I first learned about Wine in Moderation from George Sandeman and Susana Garcia Dolla when I was speaking at ACIBEV meetings in Porto a few years ago. Since then I have noted the group’s participation at national and international meetings, always presenting a message of wine in a cultural context.
Wine in Moderation announced a major rebranding in November 2019 with the theme of Choose – Share – Care, which the leaders hope will carry the organization forward into even more ambitious professional and consumer programs in its next decade.
- CHOOSE to make informed choices; choose the best wine for you to enjoy, choose whether or not to drink.
- SHARE wine with friends & family, pair with good food and water. Drink slowly and take the time to fully appreciate.
- CARE about the wine you serve, care about yourself and about others. Avoid excess and enjoy your wine in moderation!
Increased focus on wine tourism is another element of future work. Wine in Moderation’s association with the United Nations World Tourism Organization is one step along the path to providing wineries and regional groups with more tools to shape perceptions and develop the wine tourism experience.
Strike the Right Chord
Two things about Wine in Moderation are especially relevant to the current U.S. concerns. First, while I will admit that Choose-Share-Care does not have that “Got Milk?” punch, the message is one that I think might strike a chord with some of the groups that wine is currently failing to engage. Health, community, and culture is a strong positive message and one that resonates with young the old alike.
And the way of getting the message out is relevant too. One thing that impresses me about Wine in Moderation (another lesson?) is its multi-layer approach. Here’s how it works:
- The international coordination is provided by a not-for-profit international association, the WiM Association.
- In each country, there are one or more WiM national coordinators that support the planning, coordination, implementation and accountability of the programme in their respective countries.
- WiM supporters join the programme at national level. They actively support a wine culture that inspires well-being and healthy lifestyles and contributes in the prevention and reduction of alcohol related harm.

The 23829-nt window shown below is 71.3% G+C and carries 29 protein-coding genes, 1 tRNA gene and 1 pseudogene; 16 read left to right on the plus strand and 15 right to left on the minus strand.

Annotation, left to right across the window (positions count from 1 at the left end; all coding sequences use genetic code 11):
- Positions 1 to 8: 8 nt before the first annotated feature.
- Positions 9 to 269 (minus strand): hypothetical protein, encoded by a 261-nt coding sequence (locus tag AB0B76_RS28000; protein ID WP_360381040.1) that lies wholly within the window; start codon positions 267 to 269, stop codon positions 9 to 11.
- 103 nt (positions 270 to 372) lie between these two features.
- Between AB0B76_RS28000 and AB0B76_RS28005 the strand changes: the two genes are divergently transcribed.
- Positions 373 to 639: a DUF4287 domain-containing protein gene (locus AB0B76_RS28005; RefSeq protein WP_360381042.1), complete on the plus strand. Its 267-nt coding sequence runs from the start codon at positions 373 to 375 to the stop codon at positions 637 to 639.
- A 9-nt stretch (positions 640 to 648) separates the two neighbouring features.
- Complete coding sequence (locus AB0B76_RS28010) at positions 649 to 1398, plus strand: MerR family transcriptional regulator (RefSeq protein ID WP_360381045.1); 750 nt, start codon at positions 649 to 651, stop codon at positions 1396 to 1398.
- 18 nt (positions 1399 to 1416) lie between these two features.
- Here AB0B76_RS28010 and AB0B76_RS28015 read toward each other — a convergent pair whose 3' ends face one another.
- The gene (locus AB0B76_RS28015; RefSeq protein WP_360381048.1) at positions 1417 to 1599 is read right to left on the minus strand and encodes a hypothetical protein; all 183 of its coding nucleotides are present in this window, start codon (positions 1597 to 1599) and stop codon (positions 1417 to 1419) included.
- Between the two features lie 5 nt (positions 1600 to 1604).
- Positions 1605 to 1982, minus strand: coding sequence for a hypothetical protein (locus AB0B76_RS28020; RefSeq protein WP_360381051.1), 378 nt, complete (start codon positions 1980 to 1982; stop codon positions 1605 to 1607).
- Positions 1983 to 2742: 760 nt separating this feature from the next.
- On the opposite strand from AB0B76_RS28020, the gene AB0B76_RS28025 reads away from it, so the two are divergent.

- Leading wine companies further support the efforts made at international and national level setting the example with their leadership in social responsibility and high contributions. These leading companies are the Wine in Moderation Ambassadors.
Wine in Moderation movement members are given the tools they need to spread the word, which is a model that could work here in the U.S. Leadership is needed, of course, but it seems to me that our many regional wine associations and wine companies, too, would benefit from bringing a coordinated message into their diverse communications programs.
I can imagine a program with a general message agreed at a high level, but implemented with creative local twists and turns by the dozens of regional wine associations around the U.S. Such a plan would share the creative energy (and cost) while leveraging wine’s broad and diverse base.
Work together? Is that realistic? Well, what’s the alternative? In Europe, as George Sandeman said, the alternative was being regulated like tobacco. The alternative here in the U.S might be a gradual (and then sudden) wine market bust.
This Changes Everything?
Everyone would like to find a silver bullet that would change everything for wine — in a positive way. But silver bullets are hard to come by and they show up in unexpected places. Do you remember the impact of the 60 Minutes “French Paradox” broadcast? Or the Sideways boost for Pinot Noir? (BTW Miles’ “dump bucket” scene from Sideways is definitely not an example of moderate wine consumption!)
Wine in Moderation has moved the needle in its target regions according to its most recent report. Worth further study, don’t think?